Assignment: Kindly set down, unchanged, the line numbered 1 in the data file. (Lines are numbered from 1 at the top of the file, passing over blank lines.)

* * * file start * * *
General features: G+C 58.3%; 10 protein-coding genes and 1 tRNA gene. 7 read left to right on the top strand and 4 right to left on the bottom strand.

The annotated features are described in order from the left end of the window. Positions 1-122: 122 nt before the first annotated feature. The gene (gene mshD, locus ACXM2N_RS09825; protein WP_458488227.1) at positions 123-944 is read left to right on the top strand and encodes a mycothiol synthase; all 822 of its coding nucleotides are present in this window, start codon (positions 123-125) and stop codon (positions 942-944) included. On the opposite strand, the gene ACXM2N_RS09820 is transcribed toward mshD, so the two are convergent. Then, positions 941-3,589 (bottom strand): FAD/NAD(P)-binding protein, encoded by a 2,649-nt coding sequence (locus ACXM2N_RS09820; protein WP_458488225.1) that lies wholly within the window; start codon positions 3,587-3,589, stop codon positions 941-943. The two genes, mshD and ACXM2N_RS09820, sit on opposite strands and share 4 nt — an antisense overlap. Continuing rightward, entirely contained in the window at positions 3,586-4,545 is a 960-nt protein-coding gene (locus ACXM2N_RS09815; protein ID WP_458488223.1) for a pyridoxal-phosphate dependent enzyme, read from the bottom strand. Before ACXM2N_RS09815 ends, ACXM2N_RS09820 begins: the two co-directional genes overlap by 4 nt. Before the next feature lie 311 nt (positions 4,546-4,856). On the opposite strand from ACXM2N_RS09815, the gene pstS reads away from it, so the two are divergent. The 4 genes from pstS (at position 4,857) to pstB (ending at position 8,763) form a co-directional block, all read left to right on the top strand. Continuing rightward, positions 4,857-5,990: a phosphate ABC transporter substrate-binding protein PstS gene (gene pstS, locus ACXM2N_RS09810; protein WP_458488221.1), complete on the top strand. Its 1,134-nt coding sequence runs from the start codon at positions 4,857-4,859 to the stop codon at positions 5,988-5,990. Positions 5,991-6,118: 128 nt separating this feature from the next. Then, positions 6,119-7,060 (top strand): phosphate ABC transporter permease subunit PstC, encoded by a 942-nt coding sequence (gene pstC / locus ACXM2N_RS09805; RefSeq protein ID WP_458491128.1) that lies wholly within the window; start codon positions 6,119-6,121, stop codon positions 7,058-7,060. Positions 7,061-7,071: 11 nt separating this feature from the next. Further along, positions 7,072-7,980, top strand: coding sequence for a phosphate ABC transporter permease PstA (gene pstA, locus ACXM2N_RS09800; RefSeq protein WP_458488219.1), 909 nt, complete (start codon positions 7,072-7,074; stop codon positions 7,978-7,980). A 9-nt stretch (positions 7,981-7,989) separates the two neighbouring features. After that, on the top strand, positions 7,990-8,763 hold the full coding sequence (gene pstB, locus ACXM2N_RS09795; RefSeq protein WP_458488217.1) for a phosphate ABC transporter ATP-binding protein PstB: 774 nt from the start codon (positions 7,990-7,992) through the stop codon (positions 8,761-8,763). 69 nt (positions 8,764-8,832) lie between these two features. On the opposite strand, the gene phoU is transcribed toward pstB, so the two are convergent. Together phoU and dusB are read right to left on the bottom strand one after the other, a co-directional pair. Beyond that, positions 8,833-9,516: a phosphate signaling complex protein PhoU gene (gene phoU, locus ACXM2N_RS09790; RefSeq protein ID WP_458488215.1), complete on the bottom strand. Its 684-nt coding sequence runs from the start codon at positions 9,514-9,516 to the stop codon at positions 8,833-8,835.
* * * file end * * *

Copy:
General features: G+C 58.3%; 10 protein-coding genes and 1 tRNA gene. 7 read left to right on the top strand and 4 right to left on the bottom strand.